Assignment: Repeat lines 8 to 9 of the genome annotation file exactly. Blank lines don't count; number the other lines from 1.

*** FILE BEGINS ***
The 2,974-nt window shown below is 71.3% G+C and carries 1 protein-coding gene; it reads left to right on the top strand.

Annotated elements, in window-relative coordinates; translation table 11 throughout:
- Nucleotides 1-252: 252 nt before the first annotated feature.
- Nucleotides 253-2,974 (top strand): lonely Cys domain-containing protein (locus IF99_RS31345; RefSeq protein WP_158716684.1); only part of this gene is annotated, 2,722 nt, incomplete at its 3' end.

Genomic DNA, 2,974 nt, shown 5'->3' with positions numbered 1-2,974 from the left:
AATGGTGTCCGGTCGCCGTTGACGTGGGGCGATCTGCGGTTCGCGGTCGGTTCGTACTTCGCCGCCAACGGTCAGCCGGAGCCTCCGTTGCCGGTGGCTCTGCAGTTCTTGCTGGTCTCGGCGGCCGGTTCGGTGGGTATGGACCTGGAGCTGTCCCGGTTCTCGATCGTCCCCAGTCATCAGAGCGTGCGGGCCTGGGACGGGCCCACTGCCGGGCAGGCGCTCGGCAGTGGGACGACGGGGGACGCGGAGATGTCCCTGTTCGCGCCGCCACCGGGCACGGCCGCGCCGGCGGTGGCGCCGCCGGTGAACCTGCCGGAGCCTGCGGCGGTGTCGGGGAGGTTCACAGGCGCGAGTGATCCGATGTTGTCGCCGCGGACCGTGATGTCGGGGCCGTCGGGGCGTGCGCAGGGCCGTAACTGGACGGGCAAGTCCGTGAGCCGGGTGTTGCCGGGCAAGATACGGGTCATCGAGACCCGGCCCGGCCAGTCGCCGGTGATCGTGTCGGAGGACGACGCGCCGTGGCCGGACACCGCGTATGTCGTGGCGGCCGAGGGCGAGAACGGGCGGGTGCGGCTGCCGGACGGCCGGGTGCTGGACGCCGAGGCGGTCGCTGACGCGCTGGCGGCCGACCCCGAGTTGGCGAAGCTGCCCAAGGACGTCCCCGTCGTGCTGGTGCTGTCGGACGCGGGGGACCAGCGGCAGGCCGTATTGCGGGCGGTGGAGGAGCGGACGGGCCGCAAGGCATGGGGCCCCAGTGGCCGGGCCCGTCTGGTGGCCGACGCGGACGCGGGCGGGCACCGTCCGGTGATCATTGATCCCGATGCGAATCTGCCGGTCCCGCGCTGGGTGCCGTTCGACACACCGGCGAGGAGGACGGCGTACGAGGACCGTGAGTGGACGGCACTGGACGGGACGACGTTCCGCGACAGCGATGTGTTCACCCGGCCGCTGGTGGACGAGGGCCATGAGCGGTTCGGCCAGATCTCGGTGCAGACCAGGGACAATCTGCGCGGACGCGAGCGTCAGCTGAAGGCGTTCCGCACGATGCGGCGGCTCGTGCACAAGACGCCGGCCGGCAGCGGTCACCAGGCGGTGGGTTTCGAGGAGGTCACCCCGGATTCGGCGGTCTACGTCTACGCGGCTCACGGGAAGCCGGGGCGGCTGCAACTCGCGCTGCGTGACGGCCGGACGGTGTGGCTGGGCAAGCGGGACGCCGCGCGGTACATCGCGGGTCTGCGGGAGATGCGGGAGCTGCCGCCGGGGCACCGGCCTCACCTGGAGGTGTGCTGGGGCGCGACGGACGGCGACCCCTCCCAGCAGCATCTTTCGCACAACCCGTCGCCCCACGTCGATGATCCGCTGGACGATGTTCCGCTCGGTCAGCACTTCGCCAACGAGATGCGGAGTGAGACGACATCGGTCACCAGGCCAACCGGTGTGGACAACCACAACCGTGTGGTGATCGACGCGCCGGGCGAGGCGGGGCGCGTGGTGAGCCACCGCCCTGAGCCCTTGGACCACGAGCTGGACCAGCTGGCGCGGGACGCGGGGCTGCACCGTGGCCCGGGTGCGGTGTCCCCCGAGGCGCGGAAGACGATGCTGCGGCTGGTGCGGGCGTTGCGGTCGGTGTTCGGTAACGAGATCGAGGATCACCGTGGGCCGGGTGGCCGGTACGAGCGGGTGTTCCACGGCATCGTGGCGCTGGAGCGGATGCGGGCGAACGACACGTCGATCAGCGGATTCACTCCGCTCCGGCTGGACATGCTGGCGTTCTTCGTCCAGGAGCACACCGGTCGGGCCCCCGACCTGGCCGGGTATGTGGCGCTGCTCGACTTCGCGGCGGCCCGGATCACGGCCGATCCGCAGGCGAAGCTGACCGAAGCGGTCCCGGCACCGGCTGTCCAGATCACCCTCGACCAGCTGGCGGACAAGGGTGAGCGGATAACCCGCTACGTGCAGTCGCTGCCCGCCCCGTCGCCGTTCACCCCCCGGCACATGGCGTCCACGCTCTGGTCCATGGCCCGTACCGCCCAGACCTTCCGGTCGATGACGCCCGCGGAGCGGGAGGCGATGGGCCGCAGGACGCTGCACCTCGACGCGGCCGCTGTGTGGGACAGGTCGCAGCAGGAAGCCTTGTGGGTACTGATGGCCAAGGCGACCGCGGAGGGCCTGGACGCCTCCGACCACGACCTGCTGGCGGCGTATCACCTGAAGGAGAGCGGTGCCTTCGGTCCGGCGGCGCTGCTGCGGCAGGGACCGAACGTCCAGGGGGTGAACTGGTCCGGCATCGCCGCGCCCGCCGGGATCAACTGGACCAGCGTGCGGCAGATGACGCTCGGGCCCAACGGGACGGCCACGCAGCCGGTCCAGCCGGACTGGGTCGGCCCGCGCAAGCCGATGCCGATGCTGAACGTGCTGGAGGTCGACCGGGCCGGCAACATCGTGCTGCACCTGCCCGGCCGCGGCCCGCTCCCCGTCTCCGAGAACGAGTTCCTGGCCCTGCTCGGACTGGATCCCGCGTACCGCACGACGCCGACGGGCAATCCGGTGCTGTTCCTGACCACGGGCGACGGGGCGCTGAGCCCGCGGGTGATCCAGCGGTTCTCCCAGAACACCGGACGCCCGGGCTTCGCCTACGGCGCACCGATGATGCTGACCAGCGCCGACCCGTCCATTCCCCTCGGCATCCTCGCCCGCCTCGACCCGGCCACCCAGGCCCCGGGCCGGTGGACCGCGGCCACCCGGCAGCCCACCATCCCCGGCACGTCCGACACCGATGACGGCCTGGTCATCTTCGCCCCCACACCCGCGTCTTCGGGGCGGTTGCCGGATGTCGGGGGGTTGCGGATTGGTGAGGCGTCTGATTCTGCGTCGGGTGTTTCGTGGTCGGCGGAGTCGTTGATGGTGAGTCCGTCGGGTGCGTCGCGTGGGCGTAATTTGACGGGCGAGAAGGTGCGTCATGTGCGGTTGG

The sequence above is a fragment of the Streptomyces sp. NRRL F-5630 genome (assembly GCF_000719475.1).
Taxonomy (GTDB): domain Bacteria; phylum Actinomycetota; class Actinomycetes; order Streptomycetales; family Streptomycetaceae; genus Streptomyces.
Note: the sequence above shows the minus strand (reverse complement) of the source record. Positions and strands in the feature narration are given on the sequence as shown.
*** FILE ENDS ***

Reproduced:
Taxonomy (GTDB): domain Bacteria; phylum Actinomycetota; class Actinomycetes; order Streptomycetales; family Streptomycetaceae; genus Streptomyces.
Note: the sequence above shows the minus strand (reverse complement) of the source record. Positions and strands in the feature narration are given on the sequence as shown.